Retracing genesis of Uhuru’s long battle with civil society

Civil society groups seem to have been a thorn in the flesh of President Uhuru Kenyatta’s administration since he assumed power in 2013.

Uhuru and Deputy President William Ruto formed the Jubilee government as charges of crimes against humanity at the ICC were still in court.

But before being sworn into office, AfriCOG, alongside Raila Odinga’s Cord, moved to the Supreme Court to challenge Uhuru’s election as Kenya’s fourth President. Uhuru was pronounced the winner and the case dismissed for lack of evidence. Uhuru and Ruto were among six Kenyans facing the charges alleged to have been committed during the post-election violence in Kenya in 2007-08 that left over 1,000 people dead.

By then, civil society groups were perceived to be pro-ICC and anti-government as Uhuru and Ruto’s lawyers accused the human rights activists, jointly with foreign financiers, of allegedly funding those who testified before the Hague-based court.

Kenya Human Rights Commission executive director George Kegoro was then the secretary to the Waki Commission of Inquiry tasked with probing the skirmishes.

The commission drafted the Waki report which was presented to former President Mwai Kibaki and former Prime Minister Raila Odinga, but it did not enshrine the alleged perpetrators of the violence.

The commission handed over the list of the alleged perpetrators to former UN Secretary General Kofi Annan, who later gave it to former ICC prosecutor Luis Moreno Ocampo.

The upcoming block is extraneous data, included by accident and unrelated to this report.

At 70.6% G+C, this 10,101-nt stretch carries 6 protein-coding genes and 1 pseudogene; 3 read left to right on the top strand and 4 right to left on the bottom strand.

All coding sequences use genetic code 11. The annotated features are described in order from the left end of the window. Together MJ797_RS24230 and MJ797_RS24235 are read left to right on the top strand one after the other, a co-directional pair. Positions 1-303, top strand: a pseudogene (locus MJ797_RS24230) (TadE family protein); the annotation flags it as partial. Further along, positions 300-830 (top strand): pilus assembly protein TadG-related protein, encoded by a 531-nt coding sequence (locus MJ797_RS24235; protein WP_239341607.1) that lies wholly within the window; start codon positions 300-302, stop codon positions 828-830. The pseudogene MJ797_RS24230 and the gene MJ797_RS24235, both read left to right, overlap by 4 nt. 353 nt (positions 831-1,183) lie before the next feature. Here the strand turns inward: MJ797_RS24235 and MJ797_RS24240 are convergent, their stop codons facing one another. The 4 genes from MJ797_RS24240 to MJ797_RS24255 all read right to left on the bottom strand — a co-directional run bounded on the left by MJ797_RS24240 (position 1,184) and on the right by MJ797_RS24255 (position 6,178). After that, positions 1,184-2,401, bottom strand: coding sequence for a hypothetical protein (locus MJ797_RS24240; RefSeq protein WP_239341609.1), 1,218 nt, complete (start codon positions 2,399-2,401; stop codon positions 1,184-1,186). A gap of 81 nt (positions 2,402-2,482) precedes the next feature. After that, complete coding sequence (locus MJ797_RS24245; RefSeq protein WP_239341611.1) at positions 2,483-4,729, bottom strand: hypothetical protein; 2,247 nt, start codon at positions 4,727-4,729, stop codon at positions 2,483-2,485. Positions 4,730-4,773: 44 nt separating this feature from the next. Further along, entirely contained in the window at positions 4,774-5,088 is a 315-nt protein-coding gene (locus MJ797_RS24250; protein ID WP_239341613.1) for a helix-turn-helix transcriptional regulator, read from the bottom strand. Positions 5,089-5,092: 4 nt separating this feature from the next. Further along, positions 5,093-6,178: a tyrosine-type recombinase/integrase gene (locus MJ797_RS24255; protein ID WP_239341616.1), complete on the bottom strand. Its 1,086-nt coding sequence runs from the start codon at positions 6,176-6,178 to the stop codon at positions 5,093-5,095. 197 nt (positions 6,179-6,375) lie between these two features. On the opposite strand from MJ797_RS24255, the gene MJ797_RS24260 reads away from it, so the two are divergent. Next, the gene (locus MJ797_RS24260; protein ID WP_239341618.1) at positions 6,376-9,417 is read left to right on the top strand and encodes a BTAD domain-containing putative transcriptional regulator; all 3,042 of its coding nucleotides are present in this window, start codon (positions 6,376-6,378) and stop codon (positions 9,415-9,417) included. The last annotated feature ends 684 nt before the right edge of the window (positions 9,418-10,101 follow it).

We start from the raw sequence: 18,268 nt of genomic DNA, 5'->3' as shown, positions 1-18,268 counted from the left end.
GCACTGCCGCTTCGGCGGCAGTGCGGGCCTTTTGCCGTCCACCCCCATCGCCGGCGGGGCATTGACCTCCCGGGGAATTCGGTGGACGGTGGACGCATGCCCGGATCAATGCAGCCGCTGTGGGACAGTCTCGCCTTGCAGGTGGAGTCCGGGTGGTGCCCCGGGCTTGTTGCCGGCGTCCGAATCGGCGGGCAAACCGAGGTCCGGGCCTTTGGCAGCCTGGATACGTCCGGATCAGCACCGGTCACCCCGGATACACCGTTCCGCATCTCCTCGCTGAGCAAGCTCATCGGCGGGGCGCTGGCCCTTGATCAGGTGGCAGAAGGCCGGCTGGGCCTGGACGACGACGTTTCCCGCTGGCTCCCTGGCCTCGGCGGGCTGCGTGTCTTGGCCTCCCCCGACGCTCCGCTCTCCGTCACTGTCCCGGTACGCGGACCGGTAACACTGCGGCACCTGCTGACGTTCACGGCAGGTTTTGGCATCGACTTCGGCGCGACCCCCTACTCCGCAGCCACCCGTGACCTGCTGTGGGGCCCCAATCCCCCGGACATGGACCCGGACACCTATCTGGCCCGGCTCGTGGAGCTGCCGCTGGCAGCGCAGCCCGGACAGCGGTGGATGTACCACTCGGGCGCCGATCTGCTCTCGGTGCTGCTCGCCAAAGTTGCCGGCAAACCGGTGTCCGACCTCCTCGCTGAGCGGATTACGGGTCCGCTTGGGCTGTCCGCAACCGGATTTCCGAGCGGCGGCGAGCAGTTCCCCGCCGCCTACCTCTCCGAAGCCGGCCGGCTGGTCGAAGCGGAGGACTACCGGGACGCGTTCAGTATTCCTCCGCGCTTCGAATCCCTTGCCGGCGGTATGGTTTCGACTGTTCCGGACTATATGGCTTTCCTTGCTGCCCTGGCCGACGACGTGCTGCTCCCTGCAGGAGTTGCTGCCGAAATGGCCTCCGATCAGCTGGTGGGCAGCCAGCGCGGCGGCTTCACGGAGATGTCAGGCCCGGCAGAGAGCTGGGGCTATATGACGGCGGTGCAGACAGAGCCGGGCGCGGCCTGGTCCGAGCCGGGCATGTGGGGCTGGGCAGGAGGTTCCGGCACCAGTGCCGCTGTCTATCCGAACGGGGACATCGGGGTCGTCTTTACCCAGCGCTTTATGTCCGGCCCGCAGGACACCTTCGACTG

In 2014, the groups accused the Jubilee administration of introducing strict rules for NGOs after “unsuccessfully” trying to limit their foreign funding.

Some of them said the move was precipitated by the cases against Uhuru and Ruto at the ICC. They claimed that some state officers had curtailed them from holding meetings and were out to slash the funding of several NGOs.

While leading the country in commemorating Kenya’s 52nd Independence Day on December 12, 2016, the President claimed “external powers” were seeking to influence the election results.

Uhuru gave his strongest hint yet that Kenya would join other countries in withdrawing from the ICC.

He said some global powers are bankrolling regime change in Kenya “in the guise of supporting good governance or civic education”.

“I want to caution those members of the international community taking these actions that the Kenyan people do not look kindly on such actions,” Uhuru said, during the fete at the Nyayo National Stadium.

He continued, “I urge all Kenyans to reject such interference. This is our country and no one should ever try and control our choices for their selfish interests.” Last year, Total petroleum company resolved to halt the Kenya-Uganda crude oil pipeline deal with Uganda, after revelations that an NGO had released a security report warning of security attacks in Kenya.

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